Microbiome

Microbiomes

Genetically Engineered Crops and the Microbiome

 

The committee held a webinar on Monday, April 6, 2015, to gather information on the microbiome.
Click here to view the full webinar.

What is the microbiome?

Microbiomes are communities of microbes—bacteria, viruses, and fungi—that live in, on, and around us.

Why did the committee hear about the microbiome?

From the moment we were born, microbes began living in and on our bodies. Beneficial microbes contribute to human health by defending against pathogens, helping digest food, and boosting our immune systems. Plants also have microbiomes; distinct microbial communities live on leaves, within flowers, and on roots and the soil around them. Farmers and scientists alike think microbes play many roles in crop growth and development. Some scientists are now interested in investigating those roles and determining if GE traits or treatment with herbicides could influence the plant, soil, or human microbiome.

The following slideshow provides a brief introduction to the topic.

Watch the Microbiome Webinar and hear what the speaker presented to the committee!

Jonathan Eisen, University of California, Davis, provided an introduction to the microbiome, discussed lateral gene transfer from microbes to other organisms, and examined whether there is evidence that the herbicide glyphosate affects the human microbiome. View bio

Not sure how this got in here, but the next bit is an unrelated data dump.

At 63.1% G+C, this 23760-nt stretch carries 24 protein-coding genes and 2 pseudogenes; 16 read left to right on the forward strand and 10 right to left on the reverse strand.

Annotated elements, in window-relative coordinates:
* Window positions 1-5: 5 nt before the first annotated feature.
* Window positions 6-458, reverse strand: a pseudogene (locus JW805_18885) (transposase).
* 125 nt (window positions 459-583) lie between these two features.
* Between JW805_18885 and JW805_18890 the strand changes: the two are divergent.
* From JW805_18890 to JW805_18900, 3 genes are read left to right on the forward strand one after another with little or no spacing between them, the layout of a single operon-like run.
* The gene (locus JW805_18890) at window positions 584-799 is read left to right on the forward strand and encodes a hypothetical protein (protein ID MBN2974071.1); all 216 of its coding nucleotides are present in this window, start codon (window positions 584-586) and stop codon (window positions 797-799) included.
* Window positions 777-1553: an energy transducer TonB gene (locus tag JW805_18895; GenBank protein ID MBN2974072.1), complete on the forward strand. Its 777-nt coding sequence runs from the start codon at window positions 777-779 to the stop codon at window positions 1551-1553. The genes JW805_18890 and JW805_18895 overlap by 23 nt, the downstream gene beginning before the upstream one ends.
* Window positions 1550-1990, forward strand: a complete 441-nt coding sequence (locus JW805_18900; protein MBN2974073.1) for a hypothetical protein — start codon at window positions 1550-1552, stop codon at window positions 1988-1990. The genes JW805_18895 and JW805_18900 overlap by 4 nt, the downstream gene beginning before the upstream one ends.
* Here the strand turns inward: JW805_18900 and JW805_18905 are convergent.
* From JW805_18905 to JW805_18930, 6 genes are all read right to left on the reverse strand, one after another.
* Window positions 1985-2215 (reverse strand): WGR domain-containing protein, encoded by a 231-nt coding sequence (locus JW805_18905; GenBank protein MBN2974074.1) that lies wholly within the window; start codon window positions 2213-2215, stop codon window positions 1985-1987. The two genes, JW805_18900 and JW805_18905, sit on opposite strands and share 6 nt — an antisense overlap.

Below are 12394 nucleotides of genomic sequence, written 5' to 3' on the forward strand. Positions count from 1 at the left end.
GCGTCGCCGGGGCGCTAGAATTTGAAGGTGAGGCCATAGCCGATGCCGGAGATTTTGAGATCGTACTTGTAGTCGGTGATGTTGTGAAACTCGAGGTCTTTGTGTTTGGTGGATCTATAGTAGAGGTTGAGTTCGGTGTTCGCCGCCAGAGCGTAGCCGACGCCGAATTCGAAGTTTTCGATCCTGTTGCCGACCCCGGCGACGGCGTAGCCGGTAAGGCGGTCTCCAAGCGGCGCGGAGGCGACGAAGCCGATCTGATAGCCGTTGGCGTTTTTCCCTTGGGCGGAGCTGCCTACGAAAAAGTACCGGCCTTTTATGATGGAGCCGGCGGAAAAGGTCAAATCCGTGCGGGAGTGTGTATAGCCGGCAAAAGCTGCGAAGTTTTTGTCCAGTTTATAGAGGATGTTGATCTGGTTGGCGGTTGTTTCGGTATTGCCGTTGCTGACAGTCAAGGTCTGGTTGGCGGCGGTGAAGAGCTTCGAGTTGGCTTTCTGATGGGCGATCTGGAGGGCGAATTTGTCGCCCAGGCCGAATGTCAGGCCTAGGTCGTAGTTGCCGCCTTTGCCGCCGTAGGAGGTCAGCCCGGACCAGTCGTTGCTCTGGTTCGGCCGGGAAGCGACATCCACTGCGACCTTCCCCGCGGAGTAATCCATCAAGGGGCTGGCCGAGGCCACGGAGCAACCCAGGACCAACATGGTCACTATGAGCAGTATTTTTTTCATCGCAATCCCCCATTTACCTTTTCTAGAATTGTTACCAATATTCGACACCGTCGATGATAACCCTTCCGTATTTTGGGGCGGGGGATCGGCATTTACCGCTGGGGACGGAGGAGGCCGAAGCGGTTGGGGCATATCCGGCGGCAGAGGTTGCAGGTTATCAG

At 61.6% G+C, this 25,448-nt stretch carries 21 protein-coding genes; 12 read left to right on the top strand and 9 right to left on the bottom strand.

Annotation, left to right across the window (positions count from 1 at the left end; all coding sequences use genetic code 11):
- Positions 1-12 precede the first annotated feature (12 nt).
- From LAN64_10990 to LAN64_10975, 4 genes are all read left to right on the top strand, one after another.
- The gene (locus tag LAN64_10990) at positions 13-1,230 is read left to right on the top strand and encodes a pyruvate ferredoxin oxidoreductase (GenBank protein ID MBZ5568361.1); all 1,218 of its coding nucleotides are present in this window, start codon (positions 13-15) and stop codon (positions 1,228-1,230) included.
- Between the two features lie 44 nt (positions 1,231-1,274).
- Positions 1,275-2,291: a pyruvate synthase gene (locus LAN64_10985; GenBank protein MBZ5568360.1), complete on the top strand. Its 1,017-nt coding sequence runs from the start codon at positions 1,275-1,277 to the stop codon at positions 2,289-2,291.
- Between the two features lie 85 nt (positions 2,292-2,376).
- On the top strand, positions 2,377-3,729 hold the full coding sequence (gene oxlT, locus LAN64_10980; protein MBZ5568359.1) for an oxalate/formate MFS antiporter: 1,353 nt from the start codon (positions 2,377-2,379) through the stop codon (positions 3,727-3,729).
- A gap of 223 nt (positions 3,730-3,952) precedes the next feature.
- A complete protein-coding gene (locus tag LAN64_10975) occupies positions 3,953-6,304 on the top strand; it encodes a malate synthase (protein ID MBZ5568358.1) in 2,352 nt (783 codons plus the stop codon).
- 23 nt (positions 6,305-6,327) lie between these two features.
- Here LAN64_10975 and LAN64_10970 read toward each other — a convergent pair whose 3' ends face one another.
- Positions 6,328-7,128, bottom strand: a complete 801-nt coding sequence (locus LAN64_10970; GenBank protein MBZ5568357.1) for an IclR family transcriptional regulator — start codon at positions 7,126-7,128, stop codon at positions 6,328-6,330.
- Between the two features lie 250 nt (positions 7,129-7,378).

Jonathan Eisen is an evolutionary biologist and a professor at the University of California-Davis. His research focuses on mechanisms underlying the origin of novelty (how new processes and functions originate). His work involves the use of high throughput DNA sequencing methods to characterize microbes and then the use and development of computational methods for analysis. The computational work has focused on integrating evolutionary analysis with genome analysis – so called “phylogenomics.” He previously applied the phylogenomic approach to cultured organisms, such as those from extreme environments and those with key properties as they relate to evolution or global climate cycles. He currently uses sequencing and phylogenomic methods to study microbes directly in their natural habitats (that is, without culturing). In particularly, he focuses on how communities of microbes interact with each other and with plant and animal hosts to create new functions. Prior to his position at UC-Davis, Dr. Eisen was on the faculty of The Institute for Genomic Research. He is a fellow of the American Society of Microbiology and the academic editor in chief for PLoS Biology. Dr. Eisen received his A.B. in biology from Harvard College and his Ph.D. in biological sciences from Stanford University, where he studied the evolution of DNA repair processes.

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